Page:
Ex-PBOC Official Wakes Up From The Acid Trip: "U.S. Treasury Market Is A Giant Ponzi Scheme"

Tyler Durden's picture

After years of being the primary supplier of funding to the US credit-money shell game, one more ex-PBoC member wakes up from the "great normalization" acid trip, and in a Caixin editorial says what virtually everyone now understands all too well: the Treasury market is one "giant Ponzi scheme." Oh, and it wasn't obvious when China was the biggest holder of debt for years (until the Fed became the biggest monetizer of US Treasuries late in 2010)? Sounds like a rather serious case of buyers remorse is creeping into the buying mindset of America's formerly primary enabler. The $64 trillion question now, as always, is whether China, whose holdings have been flat for a year will follow in Pimco's footsteps and actually commence selling longer-dated paper. If so, and with QE3 now expected to end even if temporarily, the aftermath will not be what Congress wants to see.

From Market Watch:

A former adviser to China's central bank said on Monday that China should have retreated from the U.S. government-bond market and instead allowed the yuan to appreciate more freely, warning that U.S. sovereign debt was akin to a giant Ponzi scheme, according to a newswire report that cited an editorial on Caixin Media Group's website. Yu Yongding, a former member of the People's Bank of China monetary-policy committee and now a member of a state-run policy group, said allowing appreciation of the yuan against the U.S. dollar under a free-floating currency regime would have reduced China's need to acquire U.S. Treasuries. He likened the U.S. Treasury market to a "giant Ponzi scheme," arguing that Federal Reserve buying of Treasuries has artificially kept bond prices high, but that they would eventually fall to levels which reflected fundamentals of the U.S. economy.

h/t Tim

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Infinite QE's picture

Dump'em and buy gold!

GOSPLAN HERO's picture

Buy more gold and silver!

reader2010's picture

That's the price to pay for the participation in the world led by Uncle Sam.

unky's picture

cant Bernanke just give the billions needed to China who in turn buy US treasuries ? This would make it look like china is still buying US debt...

reader2010's picture

Nobody can trust the Chinese because they have proven themselves the worst fraudsters in the world.

SheepDog-One's picture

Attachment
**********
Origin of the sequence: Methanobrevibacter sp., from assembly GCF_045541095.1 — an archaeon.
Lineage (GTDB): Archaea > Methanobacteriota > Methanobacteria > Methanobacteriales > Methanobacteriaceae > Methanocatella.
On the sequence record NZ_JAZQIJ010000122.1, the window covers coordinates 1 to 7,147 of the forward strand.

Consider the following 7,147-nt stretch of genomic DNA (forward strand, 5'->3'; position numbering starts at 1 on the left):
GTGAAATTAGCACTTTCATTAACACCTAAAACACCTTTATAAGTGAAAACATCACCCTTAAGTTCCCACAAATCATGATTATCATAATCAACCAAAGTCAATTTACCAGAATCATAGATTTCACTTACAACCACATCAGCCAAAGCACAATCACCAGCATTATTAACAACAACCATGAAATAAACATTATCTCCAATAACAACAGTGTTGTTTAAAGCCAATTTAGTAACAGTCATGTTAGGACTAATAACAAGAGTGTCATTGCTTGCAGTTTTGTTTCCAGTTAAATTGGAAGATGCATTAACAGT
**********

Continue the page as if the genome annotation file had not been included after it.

Thats like Capn Jack Sparrow calling Blackbeard a damn thief! 

Yea lets debate some more about which outright criminal lying thief thug govt, China or USSA, is the bigger fraudster! LOL!

Urban Redneck's picture

If China's Treasury holdings have remained "flat" while their reserves have been steadily increasing, does it really appear that China is still buying US Gov. Debt?

Stuck on Zero's picture

The Fed uses British and Caribbean banking centers to launder bogus bills.  Check it out here:  http://www.treasury.gov/resource-center/data-chart-center/tic/Documents/...


slow_roast's picture

Someone needs to print up some money to bribe this guy.

Josh Randall's picture

+1 Billion -- what the hell it's only paper, "eat all you want - we'll make more" - The Ben Bernank

Popo's picture

An Ex-PBOC member dissing the US is bad, but frankly it's not that bad.   One would expect that.

What's really jaw-droppingly bad is when a *current* Fed Chief says that the US is "in a death spiral".    Yes, he said "death spiral".  It's the kind of thing that Max Keiser would say, not a f*cking Fed Chief.    Did it make front page news?  

Of course not.  




A Man without Qualities's picture

"Our duty is most distinctly not to monetize - or even be perceived as monetizing - the debt of fiscally imprudent government. Throughout the history of nations, monetizing the budgetary excesses of governments has proven to be a direct path to economic perdition. Having already peeked inside that door, I feel strongly that we must now shut it, lock it and throw away the key. "

Not only was this the most eloquent statement I have heard out of the Fed for a long time, but it is a clear sign that some connected people are beginning to wake up.  Bernanke is not evil or devious, he's just a simple academic who has been used by the likes of Summers, Rubin et al, to advance their grand plan....  but the situation is far too serious to allow this to continue.   

lincolnsteffens's picture

"some connected people are starting to wake up"

Did they wake up or were they allowed to say what they long ago knew? Last week there were several errors on MSM when they were blindsided ( at least the interviewers were blindsided) with a few people telling the truth. Sunday Fareed Zakaria had James Baker on who said for all to hear "the US is bankrupt".

Is this planting seeds of market worries for the retail investor so the banksters can short the hell out of the market, boost their cash profits to plow back in on the long side after a mild down draft? The sell off can't be too severe so retail investors don't get freaked, YET. Then build up confidence as the market goes past current highs, sucking in Mr. & Mrs. retail again before the final death spiral.

Just my simple thoughts.


A Man without Qualities's picture

I don't think this is anything as minor as manipulating the stock market.  This is the very issue of the solvency of the US government, the integrity of the Treasury market and the future of the global reserve currency.  I know these are the important issues that have been occupying the minds of people like James Baker for a long time, and frankly the equity market is merely a sideshow.  Often the stock market is held at absurd valuations so that the sheeple don't worry too much (case in point the run up to the Lehman collapse).  This crisis goes to the core of the military financial complex and the US's role in global affairs, and these guys don't really worry too much about the middle classes and their 401ks..

Of course, the Chinese economy is a Ponzi scheme to match anything in the US (although they have got their in record time), with their shadowing lending, state owned enterprises, loss making corporations and local government corruption. The US will emerge the winner, if they take the pain now, stop skewing the game to protect those at the very top and reduce the size and control of the big banks.

Urban Redneck's picture